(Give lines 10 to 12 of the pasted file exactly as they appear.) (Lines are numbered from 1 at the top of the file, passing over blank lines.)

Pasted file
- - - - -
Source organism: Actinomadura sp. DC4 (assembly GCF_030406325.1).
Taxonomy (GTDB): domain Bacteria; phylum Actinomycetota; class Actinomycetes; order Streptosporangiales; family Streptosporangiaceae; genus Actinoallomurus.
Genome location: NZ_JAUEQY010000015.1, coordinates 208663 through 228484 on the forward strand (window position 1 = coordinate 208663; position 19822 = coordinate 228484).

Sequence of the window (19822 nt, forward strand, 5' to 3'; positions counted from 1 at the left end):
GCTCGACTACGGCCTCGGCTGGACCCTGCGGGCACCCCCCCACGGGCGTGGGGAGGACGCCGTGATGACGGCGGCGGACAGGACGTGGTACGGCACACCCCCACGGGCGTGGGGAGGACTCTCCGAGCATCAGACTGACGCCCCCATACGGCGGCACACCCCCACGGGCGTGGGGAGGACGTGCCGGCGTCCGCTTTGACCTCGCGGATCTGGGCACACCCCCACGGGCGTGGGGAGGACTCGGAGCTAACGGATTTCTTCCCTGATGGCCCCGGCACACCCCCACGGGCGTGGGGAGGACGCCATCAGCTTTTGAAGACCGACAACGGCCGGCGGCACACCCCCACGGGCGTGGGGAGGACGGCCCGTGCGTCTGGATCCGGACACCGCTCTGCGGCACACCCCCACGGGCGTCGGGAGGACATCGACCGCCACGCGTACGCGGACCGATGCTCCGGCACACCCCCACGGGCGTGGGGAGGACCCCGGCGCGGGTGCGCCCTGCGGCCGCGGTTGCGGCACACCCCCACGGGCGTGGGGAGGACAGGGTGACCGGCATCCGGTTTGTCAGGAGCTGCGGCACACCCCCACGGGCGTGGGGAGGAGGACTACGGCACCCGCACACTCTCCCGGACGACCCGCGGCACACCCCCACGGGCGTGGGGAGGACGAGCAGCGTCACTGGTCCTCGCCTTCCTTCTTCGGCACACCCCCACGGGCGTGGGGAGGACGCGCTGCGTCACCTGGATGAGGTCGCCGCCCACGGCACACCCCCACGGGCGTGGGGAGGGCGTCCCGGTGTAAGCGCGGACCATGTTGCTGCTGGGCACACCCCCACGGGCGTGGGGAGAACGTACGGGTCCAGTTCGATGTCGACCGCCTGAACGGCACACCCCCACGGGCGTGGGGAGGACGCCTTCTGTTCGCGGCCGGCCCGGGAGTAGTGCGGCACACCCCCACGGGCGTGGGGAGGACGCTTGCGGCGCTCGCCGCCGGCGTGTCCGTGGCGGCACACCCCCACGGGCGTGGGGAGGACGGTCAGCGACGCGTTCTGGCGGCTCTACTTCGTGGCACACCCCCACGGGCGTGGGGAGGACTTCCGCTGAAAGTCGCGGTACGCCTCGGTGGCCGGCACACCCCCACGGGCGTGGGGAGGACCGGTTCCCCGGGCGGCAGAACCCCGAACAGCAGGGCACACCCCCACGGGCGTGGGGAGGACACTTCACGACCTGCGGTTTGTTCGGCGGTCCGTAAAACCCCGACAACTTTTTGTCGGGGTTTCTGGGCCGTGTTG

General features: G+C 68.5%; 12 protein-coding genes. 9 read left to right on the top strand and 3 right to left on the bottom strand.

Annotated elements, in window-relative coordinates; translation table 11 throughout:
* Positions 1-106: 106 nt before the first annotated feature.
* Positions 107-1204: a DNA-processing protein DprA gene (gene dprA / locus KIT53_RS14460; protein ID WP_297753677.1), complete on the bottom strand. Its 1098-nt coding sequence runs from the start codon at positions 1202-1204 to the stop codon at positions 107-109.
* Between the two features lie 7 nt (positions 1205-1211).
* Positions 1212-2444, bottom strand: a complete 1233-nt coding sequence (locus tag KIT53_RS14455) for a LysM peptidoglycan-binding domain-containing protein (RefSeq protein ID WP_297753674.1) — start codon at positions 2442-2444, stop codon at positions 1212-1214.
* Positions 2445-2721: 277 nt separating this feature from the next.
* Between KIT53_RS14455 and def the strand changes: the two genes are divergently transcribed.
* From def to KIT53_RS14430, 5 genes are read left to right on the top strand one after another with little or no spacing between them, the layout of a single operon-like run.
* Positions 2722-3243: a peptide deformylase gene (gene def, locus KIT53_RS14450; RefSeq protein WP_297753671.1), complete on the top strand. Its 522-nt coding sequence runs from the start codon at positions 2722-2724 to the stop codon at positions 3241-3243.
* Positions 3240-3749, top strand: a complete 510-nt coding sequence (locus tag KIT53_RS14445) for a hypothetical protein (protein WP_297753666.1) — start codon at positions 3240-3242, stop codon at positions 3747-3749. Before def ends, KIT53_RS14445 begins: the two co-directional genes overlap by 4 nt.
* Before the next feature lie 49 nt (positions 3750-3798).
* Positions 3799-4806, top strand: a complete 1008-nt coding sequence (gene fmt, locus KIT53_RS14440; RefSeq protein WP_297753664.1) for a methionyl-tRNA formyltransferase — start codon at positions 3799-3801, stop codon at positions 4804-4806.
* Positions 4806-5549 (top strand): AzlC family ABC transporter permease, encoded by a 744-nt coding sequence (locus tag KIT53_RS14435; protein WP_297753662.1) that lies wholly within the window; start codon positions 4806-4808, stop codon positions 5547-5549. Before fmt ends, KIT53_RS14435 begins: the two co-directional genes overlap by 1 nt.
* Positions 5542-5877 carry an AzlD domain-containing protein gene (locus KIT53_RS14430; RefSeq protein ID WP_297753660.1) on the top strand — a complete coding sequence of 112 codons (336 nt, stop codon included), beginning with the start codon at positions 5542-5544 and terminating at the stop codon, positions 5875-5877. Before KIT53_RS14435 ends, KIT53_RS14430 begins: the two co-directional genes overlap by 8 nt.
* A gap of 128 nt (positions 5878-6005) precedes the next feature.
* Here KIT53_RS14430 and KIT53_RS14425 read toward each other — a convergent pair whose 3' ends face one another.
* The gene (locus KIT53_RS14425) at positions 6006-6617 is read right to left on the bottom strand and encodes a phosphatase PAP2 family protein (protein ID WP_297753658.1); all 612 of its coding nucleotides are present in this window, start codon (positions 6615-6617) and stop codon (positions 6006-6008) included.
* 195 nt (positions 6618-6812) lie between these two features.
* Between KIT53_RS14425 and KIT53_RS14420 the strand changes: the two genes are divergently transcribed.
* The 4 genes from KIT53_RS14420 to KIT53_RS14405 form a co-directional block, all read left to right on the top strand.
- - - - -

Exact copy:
* Between the two features lie 7 nt (positions 1205-1211).
* Positions 1212-2444, bottom strand: a complete 1233-nt coding sequence (locus tag KIT53_RS14455) for a LysM peptidoglycan-binding domain-containing protein (RefSeq protein ID WP_297753674.1) — start codon at positions 2442-2444, stop codon at positions 1212-1214.
* Positions 2445-2721: 277 nt separating this feature from the next.